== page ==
Garth Ennis & Darick Robertson- The Boys


(Dynamite Entertainment)
by Noel Oxford

Time to face up to it, lads. Superheroes are shitheads. They just are. They’re cunts.

That – that right there – is the singular realisation that has sailed over the head of almost every hack who ever dreamed a dream of crafting the definitive grim-n-gritty ‘realistic’ take on the superhero genre. It doesn’t matter if you reimagine Superman but give him a frown, or if you make Batman a panty-sniffer who swears, you’re still writing about daft childrens’ characters who raid their wardrobe at random in order to go out and punch evil. There’s nothing in reality that even remotely resembles a superhero – and a good fucking thing too. They’re cunts.

Perhaps it’s not the premise that’s wrong though. Perhaps it’s just the viewpoint. Let’s not forget that ‘Rising Stars’ and ‘The Dark Knight Returns’ et al stick pretty much to the costumed version of events, so is it any wonder the heroes have been whitewashed? These superpowered pricks, they want to pretend they’re just ordinary schmoes, people like us, and so that’s the way the story’s been told. Well, they’re not ordinary, and they’re not like us. They’re cunts.

That’s the genius of ‘The Boys’ by Garth Ennis and Darick Robertson. They’ve crafted probably the most realistic superhero narrative ever committed to panels, and I don’t think they were even trying. All it took to pull it off was to reverse the point of view, and embrace the idea that – in spite of our inexplicable love for them – superfolk are all massive, pulsating, smegma-beflecked bell-ends.

In the Ennisverse, superheroes are pretty much rock stars, along with everything that entails: bloody-minded greed; exploitative commercial cynicism; arrogance so towering it’s visible from space; debauchery that could get a stiffy out of even the most jaded Roman praetor; and above all, gross, criminal, genocidal incompetence at anything approaching dealing with reality. You wouldn’t put Ozzy Osbourne in charge of Homeland Security, would you? We’d be at DEFCON 1 every time Ronnie James Dio broke cover. But in the pages of the Marvel/DC funnybooks, that’s exactly the situation. Nikki Sixx is in Washington DC snorting down line after line of chop, with one thumb jammed up a Playboy bunny’s bumhole, and the other planted firmly on the nuclear button. No wonder it’s always kicking off apocalypse-style.

If superheroes are cunts – and they are – then it’s necessary to find a way to keep them in their place. That’s where the titular Boys come in. They’re a CIA-backed heavy mob of five trenchcoated misfits led by a wideboy named Billy Butcher, all of whom either love violence, hate superheroes, or both. Our surrogate in this tale is Wee Hughie, a Scotch conspiracy theorist freshly recruited to the cause after the love of his life is pulverised into collateral jam during a fight between a negligent speedster and a fur-collared miscreant. Her death is of as much consequence to the bloke who caused it as it is to the sinister men in black who visit an utterly devastated Hughie shortly thereafter to buy indemnity and silence on behalf of their super-powered charge.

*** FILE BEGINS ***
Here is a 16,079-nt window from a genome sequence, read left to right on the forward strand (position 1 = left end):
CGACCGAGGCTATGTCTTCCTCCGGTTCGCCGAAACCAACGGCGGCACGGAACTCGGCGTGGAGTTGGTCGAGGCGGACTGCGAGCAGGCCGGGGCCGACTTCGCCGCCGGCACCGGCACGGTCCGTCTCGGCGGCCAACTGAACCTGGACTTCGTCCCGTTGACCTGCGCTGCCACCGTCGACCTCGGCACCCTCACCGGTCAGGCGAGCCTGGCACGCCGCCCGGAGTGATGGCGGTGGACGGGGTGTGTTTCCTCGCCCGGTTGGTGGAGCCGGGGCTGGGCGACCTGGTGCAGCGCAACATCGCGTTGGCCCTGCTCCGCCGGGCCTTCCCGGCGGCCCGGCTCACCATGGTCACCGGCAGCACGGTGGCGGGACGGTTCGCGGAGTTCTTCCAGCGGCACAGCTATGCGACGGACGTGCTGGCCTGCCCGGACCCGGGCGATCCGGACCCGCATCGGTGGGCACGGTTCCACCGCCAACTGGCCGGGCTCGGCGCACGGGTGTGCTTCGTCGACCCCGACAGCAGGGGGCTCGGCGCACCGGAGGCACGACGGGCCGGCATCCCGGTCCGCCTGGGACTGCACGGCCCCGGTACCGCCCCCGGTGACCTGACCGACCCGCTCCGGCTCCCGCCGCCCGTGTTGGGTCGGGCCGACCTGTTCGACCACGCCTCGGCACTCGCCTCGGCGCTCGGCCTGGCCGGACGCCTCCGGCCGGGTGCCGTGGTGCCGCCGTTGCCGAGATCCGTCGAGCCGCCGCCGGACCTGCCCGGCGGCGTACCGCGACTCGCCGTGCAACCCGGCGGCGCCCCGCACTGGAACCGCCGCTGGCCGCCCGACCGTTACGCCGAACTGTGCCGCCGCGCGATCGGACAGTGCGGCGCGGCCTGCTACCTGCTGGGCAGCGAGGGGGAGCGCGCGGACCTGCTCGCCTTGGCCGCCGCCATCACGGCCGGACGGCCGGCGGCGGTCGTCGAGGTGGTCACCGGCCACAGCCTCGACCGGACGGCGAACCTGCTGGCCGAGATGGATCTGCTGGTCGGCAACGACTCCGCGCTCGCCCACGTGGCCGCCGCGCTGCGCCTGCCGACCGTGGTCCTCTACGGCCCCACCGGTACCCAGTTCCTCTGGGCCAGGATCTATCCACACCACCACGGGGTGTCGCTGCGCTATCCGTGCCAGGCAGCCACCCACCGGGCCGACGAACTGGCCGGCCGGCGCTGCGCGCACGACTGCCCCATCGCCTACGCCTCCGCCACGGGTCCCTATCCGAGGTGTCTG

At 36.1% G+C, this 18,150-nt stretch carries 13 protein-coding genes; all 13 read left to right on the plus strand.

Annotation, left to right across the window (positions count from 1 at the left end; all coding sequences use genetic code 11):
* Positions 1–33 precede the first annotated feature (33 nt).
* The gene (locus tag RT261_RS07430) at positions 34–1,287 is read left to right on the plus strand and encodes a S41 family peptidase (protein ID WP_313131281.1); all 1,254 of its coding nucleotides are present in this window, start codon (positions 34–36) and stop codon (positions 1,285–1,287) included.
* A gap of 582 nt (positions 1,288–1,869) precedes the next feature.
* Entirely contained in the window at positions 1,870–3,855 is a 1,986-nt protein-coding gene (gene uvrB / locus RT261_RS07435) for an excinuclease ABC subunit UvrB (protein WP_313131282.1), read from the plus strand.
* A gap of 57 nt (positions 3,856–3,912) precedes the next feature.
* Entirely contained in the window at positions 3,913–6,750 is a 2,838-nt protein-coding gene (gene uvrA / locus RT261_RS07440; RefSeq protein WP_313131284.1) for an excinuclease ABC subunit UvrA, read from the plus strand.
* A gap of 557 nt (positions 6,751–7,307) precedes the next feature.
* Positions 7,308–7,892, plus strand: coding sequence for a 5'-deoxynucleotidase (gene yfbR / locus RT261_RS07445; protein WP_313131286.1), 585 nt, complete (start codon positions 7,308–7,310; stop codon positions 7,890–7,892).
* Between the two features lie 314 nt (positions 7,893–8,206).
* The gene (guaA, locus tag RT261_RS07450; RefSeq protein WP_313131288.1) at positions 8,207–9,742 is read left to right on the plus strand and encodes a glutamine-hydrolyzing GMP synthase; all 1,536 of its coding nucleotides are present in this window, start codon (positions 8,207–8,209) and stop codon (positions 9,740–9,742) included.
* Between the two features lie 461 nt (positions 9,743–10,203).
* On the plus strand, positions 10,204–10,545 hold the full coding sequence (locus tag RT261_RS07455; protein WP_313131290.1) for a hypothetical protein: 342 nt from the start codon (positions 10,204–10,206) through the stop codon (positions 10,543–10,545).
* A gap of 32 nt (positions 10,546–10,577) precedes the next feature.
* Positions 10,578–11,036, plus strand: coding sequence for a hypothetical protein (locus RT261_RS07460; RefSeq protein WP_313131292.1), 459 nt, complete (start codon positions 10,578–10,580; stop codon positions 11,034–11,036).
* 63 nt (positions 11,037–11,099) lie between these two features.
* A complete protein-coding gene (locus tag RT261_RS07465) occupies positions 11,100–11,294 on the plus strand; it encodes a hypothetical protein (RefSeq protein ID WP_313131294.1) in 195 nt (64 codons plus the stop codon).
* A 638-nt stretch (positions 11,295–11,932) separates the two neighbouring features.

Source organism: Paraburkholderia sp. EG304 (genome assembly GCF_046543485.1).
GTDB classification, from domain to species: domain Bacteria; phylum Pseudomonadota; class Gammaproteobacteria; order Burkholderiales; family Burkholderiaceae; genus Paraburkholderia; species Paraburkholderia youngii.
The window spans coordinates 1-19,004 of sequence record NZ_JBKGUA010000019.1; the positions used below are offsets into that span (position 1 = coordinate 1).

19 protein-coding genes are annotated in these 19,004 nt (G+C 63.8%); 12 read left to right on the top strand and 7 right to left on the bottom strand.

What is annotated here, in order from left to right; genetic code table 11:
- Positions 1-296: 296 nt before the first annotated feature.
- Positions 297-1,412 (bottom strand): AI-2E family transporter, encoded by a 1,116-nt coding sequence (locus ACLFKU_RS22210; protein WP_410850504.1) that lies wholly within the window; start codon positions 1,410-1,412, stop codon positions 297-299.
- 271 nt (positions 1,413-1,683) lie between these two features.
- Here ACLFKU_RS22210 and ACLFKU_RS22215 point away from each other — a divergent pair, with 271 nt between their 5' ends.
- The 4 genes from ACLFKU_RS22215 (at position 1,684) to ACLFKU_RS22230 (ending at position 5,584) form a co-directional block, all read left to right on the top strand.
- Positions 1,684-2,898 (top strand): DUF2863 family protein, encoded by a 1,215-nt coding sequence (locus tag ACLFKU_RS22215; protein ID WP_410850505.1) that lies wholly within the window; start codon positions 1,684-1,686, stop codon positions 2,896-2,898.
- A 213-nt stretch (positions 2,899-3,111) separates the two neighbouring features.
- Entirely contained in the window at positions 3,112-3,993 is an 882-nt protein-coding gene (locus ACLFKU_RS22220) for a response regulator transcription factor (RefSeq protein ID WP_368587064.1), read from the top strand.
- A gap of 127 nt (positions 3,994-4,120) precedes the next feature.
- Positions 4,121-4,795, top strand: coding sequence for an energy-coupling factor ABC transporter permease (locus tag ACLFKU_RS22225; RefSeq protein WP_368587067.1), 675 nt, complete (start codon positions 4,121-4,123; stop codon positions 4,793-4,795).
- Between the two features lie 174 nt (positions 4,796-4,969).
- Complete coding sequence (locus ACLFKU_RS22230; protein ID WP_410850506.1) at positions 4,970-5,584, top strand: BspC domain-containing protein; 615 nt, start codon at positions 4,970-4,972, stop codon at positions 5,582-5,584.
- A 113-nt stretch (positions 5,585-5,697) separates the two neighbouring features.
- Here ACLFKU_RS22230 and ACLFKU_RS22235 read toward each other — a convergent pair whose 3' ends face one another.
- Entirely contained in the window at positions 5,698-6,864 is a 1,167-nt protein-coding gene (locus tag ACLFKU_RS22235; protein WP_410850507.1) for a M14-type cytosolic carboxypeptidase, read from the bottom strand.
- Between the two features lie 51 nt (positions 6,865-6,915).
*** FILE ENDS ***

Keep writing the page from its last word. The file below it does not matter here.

It’s that kind of nasty, pitch-black cynicism that typifies ‘The Boys’, and it’s a perfect antidote to the seam of boss-eyed, shouty morality that runs through comics as a whole. In short order, we meet The Seven, the world’s premier satellite-based superhero society, and bear witness to their unwholesome recruitment and vetting techniques. We’re introduced to Tek Knight, an amalgam of Batman and Iron Man who’s battling an unerring compulsion to fuck things – robots, cars, chinchillas, his butler – an uncomfortable state of affairs as far as his blissfully oblivious teenage sidekick Laddio is concerned. And we get front-row seats as Teenage Kix, America’s pre-eminent after-school hero club, come apart at the seams when Butcher starts dropping paydirt on them from a great height, in the form of indelicate photographs.

But ‘The Boys’ is not solely concerned with the hero-of-the-month being battered back into subservience, there’s a bigger narrative unfolding that hints at great catastrophe yet to come. Ennis has indicated that, at issue 36, we’re barely half-way through the story he envisions, and as such, it’s the longest original series he’s done since ‘Preacher’. So far, ‘The Boys’ looks likely to at least match that piece of work for quality.

Sure, there are complaints. For the life of me, I can’t fathom the jarring decision to model Wee Hughie’s appearance on Simon bloody Pegg. Occasionally, Ennis seems to lose sight of the fact that less is often more when it comes to black comedy, laying it on perhaps a tad thick at times. Meanwhile, although the ultra-violence is almost always kinetic and vividly rendered, I’ve seen faces divided from skulls so often in Ennis’ work by now that it’s become a trademark bordering on a cliché. Overall, I’m finding myself wondering how well the superheroes-as-twats gimmick is going to spin out across 70-odd issues.

But then again, it’s Garth Ennis, one of the sharpest and funniest writers working in comics today, alongside Darick Robertson, whose crisp and expressive pencils lend the cynical bleakness of this world a shred of genuine warmth and humanity. And if nothing else, it’s refreshing as spring fucking rain to see the decree nisi that finally divides superheroes from the übermenschen pedestal that mainstream comics writers have fawningly and pathetically bestowed upon them, like submissives gagging for the gimp mask.

If you like your humour dark and bitter, and if you ever felt suspicious of the improbably perfect, unaccountable and arrogant archetypes typifying the rest of comicdom, then ‘The Boys’ is for you.


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